Worm Breeder's Gazette 10(1): 23

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More on Suppressors of bli-6(mn4) IV

M. Schuyler, B. Herman and A. Burton

In the last C.  elegans Newsletter we reported on the isolation of 
EMS-induced extragenic suppressors of bli-6(mn4), a dominant mutation 
causing blister formation.  Since the time of that report, one of us 
changed her name from Winter to Schuyler and left the laboratory for 
some months before returning to the worm-picking life in general and 
suppressors of bli-6 in particular.  We noted in the last report that 
23 of our suppressors by themselves result in a dumpy phenotype, and 
all of these mutations were assigned to known dpy genes (but mutations 
in some dumpy genes do not suppress bli-6(mn4)).  Here we report some 
progress with those suppressors that do not confer a dumpy phenotype.
We have assigned 16 independent wild-type suppressors to linkage 
groups: eleven to LGII, two to LGIV and three to X.  Although some of 
the suppressors are dominant in the sense that animals of genotype 
sup/+; bli-6(mn4)/+ are non-Bli, in all cases sup/+; bli-6(mn4)/bli- 6(
mn4) animals are Bli (sup/sup; bli-6(mn4)/bli-6(mn4) are non-Bli); 
therefore it is possible to conduct complementation tests among all 
pairs of suppressors.  The three X-linked mutations appear to 
complement all other mutations except each other, but we have also 
seen several examples of noncomplementation of nonallelic mutations, 
as expected from the work of Kusch and Edgar (1986; Genetics 113: 621-
639).  We have so far tentatively assigned three of the mutations to 
known genes, based on both complementation testing and map position.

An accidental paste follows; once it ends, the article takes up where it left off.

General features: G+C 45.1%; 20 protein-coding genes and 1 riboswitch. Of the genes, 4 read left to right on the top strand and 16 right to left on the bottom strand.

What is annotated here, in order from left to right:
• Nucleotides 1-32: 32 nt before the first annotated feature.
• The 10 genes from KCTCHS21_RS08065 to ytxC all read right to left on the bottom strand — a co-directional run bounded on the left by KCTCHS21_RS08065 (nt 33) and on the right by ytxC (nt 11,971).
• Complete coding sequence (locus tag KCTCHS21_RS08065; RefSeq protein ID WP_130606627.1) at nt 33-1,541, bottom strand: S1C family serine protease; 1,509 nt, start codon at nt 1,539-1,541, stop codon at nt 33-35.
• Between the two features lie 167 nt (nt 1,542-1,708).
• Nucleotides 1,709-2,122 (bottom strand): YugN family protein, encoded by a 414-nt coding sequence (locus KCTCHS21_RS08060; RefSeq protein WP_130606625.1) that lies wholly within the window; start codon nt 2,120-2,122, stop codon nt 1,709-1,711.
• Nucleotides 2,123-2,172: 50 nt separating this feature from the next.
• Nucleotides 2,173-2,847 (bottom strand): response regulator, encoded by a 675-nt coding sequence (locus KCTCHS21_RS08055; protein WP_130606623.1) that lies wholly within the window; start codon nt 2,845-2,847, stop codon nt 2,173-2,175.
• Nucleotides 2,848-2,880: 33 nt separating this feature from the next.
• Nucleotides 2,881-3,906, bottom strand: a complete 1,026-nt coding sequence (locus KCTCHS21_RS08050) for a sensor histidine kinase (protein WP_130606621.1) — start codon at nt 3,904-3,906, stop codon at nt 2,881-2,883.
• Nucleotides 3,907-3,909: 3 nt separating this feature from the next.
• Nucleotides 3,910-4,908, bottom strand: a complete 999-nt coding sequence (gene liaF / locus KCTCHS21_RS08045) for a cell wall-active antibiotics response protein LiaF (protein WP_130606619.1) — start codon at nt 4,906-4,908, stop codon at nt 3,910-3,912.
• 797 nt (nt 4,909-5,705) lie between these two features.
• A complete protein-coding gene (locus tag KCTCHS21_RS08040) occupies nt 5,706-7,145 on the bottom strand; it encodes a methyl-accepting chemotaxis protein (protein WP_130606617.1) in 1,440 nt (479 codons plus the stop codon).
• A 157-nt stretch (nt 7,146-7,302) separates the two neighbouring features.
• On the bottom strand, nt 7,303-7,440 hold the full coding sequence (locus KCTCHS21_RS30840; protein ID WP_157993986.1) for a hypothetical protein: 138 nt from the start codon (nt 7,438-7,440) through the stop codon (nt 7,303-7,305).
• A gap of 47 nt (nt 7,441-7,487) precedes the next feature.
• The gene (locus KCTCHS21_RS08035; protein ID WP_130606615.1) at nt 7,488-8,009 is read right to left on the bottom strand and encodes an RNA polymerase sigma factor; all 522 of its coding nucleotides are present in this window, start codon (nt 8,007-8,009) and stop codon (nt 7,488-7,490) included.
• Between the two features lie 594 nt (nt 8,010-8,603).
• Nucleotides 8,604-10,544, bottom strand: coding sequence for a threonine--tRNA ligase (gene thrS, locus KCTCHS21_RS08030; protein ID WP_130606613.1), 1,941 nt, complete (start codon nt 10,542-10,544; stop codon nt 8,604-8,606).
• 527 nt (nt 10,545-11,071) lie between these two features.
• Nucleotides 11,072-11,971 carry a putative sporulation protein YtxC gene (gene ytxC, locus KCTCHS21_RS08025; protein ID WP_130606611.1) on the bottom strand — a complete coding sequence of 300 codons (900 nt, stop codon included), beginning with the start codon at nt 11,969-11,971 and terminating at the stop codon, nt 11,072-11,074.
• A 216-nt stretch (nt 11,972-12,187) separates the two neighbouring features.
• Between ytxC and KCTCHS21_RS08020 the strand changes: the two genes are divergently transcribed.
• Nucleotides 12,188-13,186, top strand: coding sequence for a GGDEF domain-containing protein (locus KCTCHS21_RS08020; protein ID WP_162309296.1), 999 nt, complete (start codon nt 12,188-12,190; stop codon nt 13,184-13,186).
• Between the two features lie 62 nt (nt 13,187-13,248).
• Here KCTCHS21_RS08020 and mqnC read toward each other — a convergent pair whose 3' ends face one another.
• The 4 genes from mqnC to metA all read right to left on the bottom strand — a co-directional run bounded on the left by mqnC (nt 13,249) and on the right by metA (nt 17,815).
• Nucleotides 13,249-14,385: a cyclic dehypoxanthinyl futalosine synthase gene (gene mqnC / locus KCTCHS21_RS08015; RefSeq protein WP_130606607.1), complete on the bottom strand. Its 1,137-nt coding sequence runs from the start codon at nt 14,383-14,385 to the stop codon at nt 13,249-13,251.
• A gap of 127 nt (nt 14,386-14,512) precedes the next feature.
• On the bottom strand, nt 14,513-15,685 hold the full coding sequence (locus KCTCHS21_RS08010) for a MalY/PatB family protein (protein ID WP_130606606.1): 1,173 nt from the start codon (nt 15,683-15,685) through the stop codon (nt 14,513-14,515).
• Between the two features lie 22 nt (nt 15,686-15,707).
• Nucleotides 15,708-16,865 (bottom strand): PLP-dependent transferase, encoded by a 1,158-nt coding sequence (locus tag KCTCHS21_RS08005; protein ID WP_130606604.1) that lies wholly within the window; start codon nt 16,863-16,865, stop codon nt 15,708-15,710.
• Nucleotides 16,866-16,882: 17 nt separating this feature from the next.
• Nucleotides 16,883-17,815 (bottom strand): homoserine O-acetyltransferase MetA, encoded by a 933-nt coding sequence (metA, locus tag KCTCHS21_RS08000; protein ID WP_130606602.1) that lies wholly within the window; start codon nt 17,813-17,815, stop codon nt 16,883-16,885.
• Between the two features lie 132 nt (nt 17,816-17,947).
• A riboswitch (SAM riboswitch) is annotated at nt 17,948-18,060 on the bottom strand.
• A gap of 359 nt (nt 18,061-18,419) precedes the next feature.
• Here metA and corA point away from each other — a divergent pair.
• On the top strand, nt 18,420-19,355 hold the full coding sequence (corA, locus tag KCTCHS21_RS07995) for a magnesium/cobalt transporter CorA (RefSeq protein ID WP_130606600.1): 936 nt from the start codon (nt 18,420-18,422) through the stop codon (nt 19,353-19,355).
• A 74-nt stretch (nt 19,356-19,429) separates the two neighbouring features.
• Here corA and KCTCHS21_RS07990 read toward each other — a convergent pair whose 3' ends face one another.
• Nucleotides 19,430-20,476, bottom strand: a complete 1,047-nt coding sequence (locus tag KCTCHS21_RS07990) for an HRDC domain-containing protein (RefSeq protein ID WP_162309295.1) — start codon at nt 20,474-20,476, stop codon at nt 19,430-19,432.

For example, the homozygous mn312 mutant is not a roller, but 
mn312/rol-8(sc15); bli-6(mn4) animals were non-Bli (and slight left 
rollers) and gave no Bli recombinants among 4,800 self progeny (rol-8(
sc15) is a recessive suppressor of bli-6(mn4); by contrast rol-1(e91) 
and rol-6(e187) do not suppress).  By similar arguments, we are 
assigning mn309 to dpy-10, despite the fact that by itself it does not 
confer a dumpy phenotype, and we are assigning at least one of the 
LGIV mutations to dpy-4.Kusch and Edgar (C.  elegans Newsletter 9, no. 
1) identified mutation called sc109 as a recessive suppressor of bli-
6(sc16).  Curiously, sc109 does not suppress bli-6(mn4).  (We've 
confirmed that our copy of sc109 does suppress sc16.)  We do not know 
the null phenotype of bli-6.  It does not seem to be wild type, since 
wild-type revertants of mn4 invariably carried extragenic suppressors. 
Revertants of mn4/+ have also not yet yielded anything but extragenic 
suppressors.  We plan to identify deficiencies of bli-6(mn4), which we 
have mapped close to midway between unc-5 and unc-24.Many of the sup; 
bli-6(mn4) stocks show defects in alae, such as breaks in the ridges, 
as viewed by Nomarski microscopy.  One type of disconnection in ridges 
seems to be unique to the X-linked mutations.  The alae and annulae of 
bli-6(mn4) animals seem to be normal.  We have seen some abnormalities 
in annulae of mutants by scanning electron microscopy.